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Poetry
Picture Poems

Golden Cattails

This poem is a tanka. The tanka is the big brother of the haiku. It has five lines of seven syllables in a pattern of 5-7-5, 7-7. A tanka should contain references to two related famous poems, one within its first three lines and one within the concluding pair.

This tanka references two poems about gold glittering. Most tanka do not rhyme (indeed, some masters of the form considered rhyme a flaw) but I decided to make the final lines of each section rhyme.

All that is gold does not glitter,
Not all those who wander are lost;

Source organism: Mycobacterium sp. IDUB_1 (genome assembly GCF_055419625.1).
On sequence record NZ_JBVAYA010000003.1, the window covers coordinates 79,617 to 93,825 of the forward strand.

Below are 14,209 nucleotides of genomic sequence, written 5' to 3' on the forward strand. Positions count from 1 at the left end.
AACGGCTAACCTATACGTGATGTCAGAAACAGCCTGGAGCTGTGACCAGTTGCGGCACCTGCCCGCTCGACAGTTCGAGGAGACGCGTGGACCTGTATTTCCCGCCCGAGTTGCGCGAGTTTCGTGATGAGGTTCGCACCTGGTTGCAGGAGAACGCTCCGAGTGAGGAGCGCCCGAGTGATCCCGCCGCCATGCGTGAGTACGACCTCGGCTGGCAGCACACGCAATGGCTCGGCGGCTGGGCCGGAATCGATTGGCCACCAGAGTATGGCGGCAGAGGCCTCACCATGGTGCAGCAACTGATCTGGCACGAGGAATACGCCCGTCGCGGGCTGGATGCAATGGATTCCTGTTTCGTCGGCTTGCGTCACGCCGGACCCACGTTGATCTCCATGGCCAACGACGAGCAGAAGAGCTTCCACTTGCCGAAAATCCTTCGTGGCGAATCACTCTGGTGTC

The old that is strong does not wither,
Deep roots are not reached by the frost.
From the ashes a fire shall be woken,
A light from the shadows shall spring;
Renewed shall be blade that was broken,
The crownless again shall be king.
      -Tolkien, The Fellowship of the Ring (I, x), 1965

All that glisters is not gold;
Often have you heard that told.
Many a man his life hath sold
But my outside to behold.
Gilded tombs do worms enfold.
      -Shakespeare, The Merchant of Venice (II, vii), 1596

Light springs from shadows—
Between the December frosts
Blades glitter with gold crowns.

Dying reeds have gilded tombs ‘till
Snow enfolds these marshland downs.